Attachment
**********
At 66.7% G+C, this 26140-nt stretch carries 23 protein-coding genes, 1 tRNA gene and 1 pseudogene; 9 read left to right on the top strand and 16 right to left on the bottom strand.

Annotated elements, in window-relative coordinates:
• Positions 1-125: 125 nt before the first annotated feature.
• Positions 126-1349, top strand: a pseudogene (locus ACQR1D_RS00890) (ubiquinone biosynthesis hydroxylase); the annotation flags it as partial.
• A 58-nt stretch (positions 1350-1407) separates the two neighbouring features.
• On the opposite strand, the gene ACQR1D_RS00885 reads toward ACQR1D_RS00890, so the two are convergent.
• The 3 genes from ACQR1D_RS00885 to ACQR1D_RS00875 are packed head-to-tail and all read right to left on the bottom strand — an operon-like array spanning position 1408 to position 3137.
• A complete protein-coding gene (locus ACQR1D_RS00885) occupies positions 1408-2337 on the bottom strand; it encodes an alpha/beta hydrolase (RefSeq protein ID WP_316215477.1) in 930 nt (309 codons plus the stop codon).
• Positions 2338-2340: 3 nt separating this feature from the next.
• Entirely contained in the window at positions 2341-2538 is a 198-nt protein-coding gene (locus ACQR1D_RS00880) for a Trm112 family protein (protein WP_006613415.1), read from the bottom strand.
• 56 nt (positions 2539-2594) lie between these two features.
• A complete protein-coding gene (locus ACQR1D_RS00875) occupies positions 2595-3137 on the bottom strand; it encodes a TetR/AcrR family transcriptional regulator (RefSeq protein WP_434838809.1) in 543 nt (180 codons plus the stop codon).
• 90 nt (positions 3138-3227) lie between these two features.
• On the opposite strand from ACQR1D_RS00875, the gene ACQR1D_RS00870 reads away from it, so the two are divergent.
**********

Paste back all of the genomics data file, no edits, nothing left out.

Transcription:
At 66.7% G+C, this 26140-nt stretch carries 23 protein-coding genes, 1 tRNA gene and 1 pseudogene; 9 read left to right on the top strand and 16 right to left on the bottom strand.

Annotated elements, in window-relative coordinates:
• Positions 1-125: 125 nt before the first annotated feature.
• Positions 126-1349, top strand: a pseudogene (locus ACQR1D_RS00890) (ubiquinone biosynthesis hydroxylase); the annotation flags it as partial.
• A 58-nt stretch (positions 1350-1407) separates the two neighbouring features.
• On the opposite strand, the gene ACQR1D_RS00885 reads toward ACQR1D_RS00890, so the two are convergent.
• The 3 genes from ACQR1D_RS00885 to ACQR1D_RS00875 are packed head-to-tail and all read right to left on the bottom strand — an operon-like array spanning position 1408 to position 3137.
• A complete protein-coding gene (locus ACQR1D_RS00885) occupies positions 1408-2337 on the bottom strand; it encodes an alpha/beta hydrolase (RefSeq protein ID WP_316215477.1) in 930 nt (309 codons plus the stop codon).
• Positions 2338-2340: 3 nt separating this feature from the next.
• Entirely contained in the window at positions 2341-2538 is a 198-nt protein-coding gene (locus ACQR1D_RS00880) for a Trm112 family protein (protein WP_006613415.1), read from the bottom strand.
• 56 nt (positions 2539-2594) lie between these two features.
• A complete protein-coding gene (locus ACQR1D_RS00875) occupies positions 2595-3137 on the bottom strand; it encodes a TetR/AcrR family transcriptional regulator (RefSeq protein WP_434838809.1) in 543 nt (180 codons plus the stop codon).
• 90 nt (positions 3138-3227) lie between these two features.
• On the opposite strand from ACQR1D_RS00875, the gene ACQR1D_RS00870 reads away from it, so the two are divergent.